ctive. The success of Jaipur foot (Box 1), indigenously devel-
oped in India with local expertise, material and a continuous
interaction between manufacturer and the end users is a testi-
mony to the second approach. This experiment needs an elabo-
While discussing antipersonnel mine blast victims rehabilita-
tion it has been pointed out that access to medical facility, secu-
rity, government policy & administration are very important
limiting factors alongside the socioeconomic factors.
Matsen in his study of Vietnamese amputee population has
carried out a field survey and had encountered some interesting
facts that highlight the difficult problem of access to prosthetic
services, based on various governmental considerations (Mat-
sen, 1999). In Vietnam various international agencies are pro-
viding prosthetic services through the government. Like many
developing countries savaged by wars in the twentieth century,
Vietnamese suffer from undetonated mine fields. There are
other (social) causes of limb losses like road traffic accidents
too. The case study carried out by Matsen, to understand access
to healthcare technology in the form of prosthesis showed that
allotment of prosthesis was following a hierarchy. For receiving
the benefit the favored people are North Vietnamese war heroes,
followed by public officials, than the north Vietnamese veterans,
and lastly the people who had amputated limb from Non War
related injury or disease. Distribution of prosthetic part too
Copyright © 2013 SciRes. 87
Jaipur foot is a familiar name for who live in the war zones of
Afghanistan to Iraq, from Angola to Srilanka. This below knee prosthesis
made with wood and rubber or aluminium and rubber has changed
millions of life in the developing world. Lightness and mobility are its
most attra ctive fea tures. Pe ople spen d close to $30 on a foot and wear it to
run, cli mb trees and ri de bicycl es. Pr ice is one of the fact or fav ourin g the
Jaipur Foot but the r eal appeal of the techn ology lies in the fact that it take s
only 45 minutes to build and a few hours to fit on to the patient, and lasts
for more than five years. Being developed by crafts man in a third world
country, the technology is perfectly suited to the lifestyle needs of
countries such as India and Afghanistan, where people sit, eat, sleep and
pray on the floor. The cultural mismatch of western world prosthesis
which came with a fitted shoe (poor people do not wear a shoe! Even if
poor people have shoes, they do not wear it in ankle deep mud of paddy
fields) that limited the person from squatting, crossed leg sitting was a
Pandit Ram Chandra Sharma is credited as the inventor and designer
of the J aipur fo ot, when h e was o n a vi sit to SMS hosp ital to t each art as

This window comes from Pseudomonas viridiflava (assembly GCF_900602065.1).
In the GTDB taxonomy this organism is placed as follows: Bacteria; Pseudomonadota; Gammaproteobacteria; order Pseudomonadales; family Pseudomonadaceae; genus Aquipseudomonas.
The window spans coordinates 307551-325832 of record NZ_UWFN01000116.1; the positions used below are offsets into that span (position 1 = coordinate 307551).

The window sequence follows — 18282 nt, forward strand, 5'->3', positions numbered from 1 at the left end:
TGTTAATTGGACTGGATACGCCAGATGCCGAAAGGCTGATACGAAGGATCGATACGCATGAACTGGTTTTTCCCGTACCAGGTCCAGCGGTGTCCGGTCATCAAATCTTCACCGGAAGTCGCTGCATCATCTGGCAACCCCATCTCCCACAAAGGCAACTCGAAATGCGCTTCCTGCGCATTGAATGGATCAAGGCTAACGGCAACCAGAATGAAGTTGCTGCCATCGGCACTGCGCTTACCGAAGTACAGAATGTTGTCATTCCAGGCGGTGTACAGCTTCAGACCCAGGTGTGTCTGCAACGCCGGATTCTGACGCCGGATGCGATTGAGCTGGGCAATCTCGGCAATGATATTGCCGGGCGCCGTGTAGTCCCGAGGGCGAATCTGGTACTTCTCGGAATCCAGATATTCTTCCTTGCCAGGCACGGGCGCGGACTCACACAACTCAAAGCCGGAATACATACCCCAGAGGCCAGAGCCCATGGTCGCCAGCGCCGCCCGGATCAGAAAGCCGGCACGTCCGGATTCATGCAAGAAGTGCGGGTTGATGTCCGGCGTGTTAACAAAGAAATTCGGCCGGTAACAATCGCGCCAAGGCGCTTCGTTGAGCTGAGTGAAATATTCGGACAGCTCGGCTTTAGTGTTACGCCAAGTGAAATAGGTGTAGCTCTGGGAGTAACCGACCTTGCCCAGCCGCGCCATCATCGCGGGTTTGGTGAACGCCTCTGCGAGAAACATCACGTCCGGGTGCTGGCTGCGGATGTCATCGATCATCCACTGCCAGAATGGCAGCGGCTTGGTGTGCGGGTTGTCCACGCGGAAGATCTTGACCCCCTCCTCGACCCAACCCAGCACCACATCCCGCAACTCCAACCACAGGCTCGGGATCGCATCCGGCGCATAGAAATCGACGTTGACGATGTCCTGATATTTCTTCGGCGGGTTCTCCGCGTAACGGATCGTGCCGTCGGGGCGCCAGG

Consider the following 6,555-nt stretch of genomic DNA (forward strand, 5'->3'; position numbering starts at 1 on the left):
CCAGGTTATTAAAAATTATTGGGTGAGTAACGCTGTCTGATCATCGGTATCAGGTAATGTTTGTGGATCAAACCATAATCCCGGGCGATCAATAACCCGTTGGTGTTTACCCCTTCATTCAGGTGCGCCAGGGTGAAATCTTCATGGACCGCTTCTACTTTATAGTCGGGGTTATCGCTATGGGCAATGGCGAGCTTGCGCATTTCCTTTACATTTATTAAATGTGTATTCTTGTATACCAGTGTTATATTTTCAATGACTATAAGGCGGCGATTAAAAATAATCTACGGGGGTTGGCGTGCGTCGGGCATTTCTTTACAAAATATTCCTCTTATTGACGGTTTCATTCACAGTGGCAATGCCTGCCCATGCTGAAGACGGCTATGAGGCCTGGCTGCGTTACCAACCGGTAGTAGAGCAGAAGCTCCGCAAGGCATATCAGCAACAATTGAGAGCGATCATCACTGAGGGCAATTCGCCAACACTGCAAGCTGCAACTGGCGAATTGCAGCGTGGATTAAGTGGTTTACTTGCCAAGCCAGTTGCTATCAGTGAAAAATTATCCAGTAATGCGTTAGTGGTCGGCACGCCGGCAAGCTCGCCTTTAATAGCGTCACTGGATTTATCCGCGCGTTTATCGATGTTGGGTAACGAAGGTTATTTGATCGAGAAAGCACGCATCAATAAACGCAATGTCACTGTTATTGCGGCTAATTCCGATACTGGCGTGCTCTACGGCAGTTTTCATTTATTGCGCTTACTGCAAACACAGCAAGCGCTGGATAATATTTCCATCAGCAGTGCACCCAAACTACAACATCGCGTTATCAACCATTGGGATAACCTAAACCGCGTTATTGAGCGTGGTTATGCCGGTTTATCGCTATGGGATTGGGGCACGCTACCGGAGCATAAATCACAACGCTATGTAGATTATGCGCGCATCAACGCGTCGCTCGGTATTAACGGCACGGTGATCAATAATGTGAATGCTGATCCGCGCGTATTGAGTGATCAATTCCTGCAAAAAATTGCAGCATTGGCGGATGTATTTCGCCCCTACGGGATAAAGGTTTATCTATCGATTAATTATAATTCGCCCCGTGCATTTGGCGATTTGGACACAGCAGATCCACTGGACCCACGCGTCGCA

a therapy to polio effected children, in 1960. “Masterji” as he is widely
known, tried to solve the problems faced by the young amputee with
imported artificial limbs, by creating a limb locally from vulcanized
rubber hinged to a wooden limb and a pro t o type Jaipur foot was born.
Jaipur Foot has been continually innovated ever since its first devel-
opment with active involvement of Masterji. Its essence has however
remained: ease and speed of fabrication, lightness in weight, low cost
and suitability for working people in the Third World. Now Indian Space
Research Organization (ISRO)—is helping the crafts man to make a foot
from Polyurethane’s (PU)—used by the space industry in their rockets and
satellites. The se ne w gen erat ion Jai pur f oot a re unde rgoi ng field tr ials and
laboratory tests. The new Jaipur foot is lighter and has improved upon its
cosmetic appeal.
Source: Good News India, Magazine (w eb source: 9th March 2013)
Box 1.
Local solution of global problem: Jaipur foot.
followed a pattern of privileged geographic province. For in-
stance, patients waited on average only 1.8 years, while in the
province of Quang Tri patients waited nearly five times as long
(average 8.9 years) before their first government-provided leg.
This waiting period has a strong correlation with the rate at
which government pensions are allotted to the patients of the
province. These finding complements the perception that the
equitable distribution of healthcare technology has many barri-
ers beyond the principal barrier of SES, the problem of access
based on prevailing political considerations, too needs to be
addressed for a solution.
Heart valve (valve rosthesis)
While most of the rheumatic fever induced developing world
heart disease has only limited access to heart valve replacement